Some painters like Picasso were known to create their works quickly. Others like Rothko spent months or years perfecting their painting. Salvador Dali’s striking paintings make the viewer wonder how much time was needed to make them.
As a general rule, the length of time Salvador Dali needed to paint is not known. Dali was a secretive artist who used spectacle and showmanship when interacting with the public. Dali’s public persona is part of his style, and controversy attracted attention to the 1000s of paintings he created.
Since he controlled the presentation of his artwork in the public eye, keeping it secret when and why his paintings were made added to the mystery and debate. In some cases like with The Persistence of Memory, we know the sequel painting The Disintegration of the Persistence of Memory came twenty years after the original and took two years to perfect.
Dali was also known to have unusual habits when creating art. Sometimes he walked around with a lobster glued to his ear (so it could devour all those noisy thoughts). The bottom line is that there were never any rules about how he worked. Dali just went with whatever made sense to him in each moment.
His paintings remind the viewer of dreams and use illusion and optical tricks. A classic example of this is Galatea of the Spheres.  What artistic movements did Dali explore?
Salvador Dali Paintings: Dreams, Surrealism, and Maximalism
The Surrealist movement led by artists like Salvador Dali can be traced back to 19th century Paris. Rather than aiming for realism, surrealists celebrated imagination in all of its forms-including dreams and nightmares.
Though Surrealism officially began in 1929, paintings and drawings by Dali himself date as far back as 1917. At that time, he was working under Pablo Picasso’s tutelage. By 1920, he began exhibiting with other surrealists like Andre Breton and poet Guillaume Apollinaire.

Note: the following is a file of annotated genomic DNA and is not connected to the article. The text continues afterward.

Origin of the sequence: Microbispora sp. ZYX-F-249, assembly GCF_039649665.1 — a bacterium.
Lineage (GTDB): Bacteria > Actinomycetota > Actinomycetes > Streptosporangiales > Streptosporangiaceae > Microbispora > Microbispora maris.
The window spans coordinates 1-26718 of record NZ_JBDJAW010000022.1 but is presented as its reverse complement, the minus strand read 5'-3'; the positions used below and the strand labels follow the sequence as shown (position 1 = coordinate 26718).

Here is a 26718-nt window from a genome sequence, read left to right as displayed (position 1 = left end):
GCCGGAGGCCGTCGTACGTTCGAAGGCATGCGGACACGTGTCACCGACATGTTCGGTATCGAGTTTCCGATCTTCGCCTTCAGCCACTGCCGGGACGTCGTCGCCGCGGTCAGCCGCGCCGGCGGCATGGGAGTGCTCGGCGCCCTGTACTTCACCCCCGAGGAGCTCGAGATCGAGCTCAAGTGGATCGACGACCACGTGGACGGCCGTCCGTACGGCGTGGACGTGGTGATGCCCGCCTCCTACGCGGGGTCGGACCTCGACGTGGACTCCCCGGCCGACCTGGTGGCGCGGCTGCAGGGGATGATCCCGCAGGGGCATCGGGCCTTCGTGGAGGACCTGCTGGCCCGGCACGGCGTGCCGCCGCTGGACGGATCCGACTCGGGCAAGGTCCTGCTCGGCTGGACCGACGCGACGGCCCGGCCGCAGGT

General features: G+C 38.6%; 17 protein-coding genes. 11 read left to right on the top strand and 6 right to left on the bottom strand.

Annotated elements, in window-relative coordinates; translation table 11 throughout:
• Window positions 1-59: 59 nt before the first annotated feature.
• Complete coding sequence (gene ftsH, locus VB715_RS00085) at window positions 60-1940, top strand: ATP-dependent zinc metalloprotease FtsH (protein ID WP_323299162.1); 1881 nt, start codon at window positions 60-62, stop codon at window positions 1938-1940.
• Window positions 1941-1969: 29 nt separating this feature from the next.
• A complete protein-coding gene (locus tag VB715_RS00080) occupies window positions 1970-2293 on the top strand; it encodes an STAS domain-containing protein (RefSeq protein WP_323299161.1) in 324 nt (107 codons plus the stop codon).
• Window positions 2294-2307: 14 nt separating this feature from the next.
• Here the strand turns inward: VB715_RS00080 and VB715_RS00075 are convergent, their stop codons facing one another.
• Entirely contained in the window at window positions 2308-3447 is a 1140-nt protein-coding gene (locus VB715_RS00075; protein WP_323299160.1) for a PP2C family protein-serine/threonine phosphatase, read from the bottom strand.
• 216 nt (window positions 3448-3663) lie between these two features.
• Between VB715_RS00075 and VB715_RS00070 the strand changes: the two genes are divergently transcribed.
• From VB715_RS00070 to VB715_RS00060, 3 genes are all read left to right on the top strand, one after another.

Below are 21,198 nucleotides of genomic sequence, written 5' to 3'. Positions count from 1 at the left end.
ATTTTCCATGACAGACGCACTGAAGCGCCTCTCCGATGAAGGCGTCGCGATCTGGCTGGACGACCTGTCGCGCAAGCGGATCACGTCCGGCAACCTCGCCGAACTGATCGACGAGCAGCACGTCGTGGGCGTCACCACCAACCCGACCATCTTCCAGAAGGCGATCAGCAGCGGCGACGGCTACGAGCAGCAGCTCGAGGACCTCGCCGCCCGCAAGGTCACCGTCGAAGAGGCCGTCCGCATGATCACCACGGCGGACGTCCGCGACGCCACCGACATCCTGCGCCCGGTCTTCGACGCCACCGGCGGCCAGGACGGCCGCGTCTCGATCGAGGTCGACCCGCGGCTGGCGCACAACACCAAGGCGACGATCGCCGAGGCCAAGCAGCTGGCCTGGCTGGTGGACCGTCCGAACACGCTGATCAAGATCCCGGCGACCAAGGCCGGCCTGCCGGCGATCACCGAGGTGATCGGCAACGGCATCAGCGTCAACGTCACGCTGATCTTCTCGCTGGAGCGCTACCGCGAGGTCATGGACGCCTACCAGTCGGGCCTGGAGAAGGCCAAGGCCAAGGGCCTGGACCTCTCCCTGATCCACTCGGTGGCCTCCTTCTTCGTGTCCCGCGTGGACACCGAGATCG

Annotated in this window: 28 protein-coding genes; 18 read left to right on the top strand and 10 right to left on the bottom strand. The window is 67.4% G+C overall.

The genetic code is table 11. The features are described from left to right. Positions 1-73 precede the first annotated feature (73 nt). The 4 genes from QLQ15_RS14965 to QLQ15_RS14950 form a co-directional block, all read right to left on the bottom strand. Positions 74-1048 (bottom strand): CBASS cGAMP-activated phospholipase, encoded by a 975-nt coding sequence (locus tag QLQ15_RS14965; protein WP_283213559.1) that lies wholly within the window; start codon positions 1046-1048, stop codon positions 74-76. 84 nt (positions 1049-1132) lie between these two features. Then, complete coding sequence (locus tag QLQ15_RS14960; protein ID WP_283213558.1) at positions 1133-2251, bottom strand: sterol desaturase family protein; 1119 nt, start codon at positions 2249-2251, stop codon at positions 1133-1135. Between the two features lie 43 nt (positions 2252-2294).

Dali emerged as one of its most prolific leaders when a group of them staged a show called The Exposition of Surrealist Painting at London’s Burlington Gallery in 1936. The exhibition featured more than 200 works from 26 artists including Dali and his wife Gala.
His next big breakthrough happened during World War 2 when his work started becoming famous worldwide – especially after a Life magazine photographer took photos of him painting at home.
He gained additional attention for an exhibit held at New York City’s Museum of Modern Art just before America entered WW2; it had to be moved to Chicago because some critics worried it would cause anti-American sentiment overseas.
Later on, after he lost his right thumb in a car accident, Dali went through a period of inspiration known as Surrealism and Feminine that featured work focused on motherhood and women.
Looking for inspiration from other styles?
- Express your creative side by checking out the Van Gogh Style Guide
- Peek at the masterpieces in the Picasso Style Guide
- Go on an abstract adventure with the Jackson Pollock Style Guide
- Get an impression of Monet’s masterpieces in the Monet Style Guide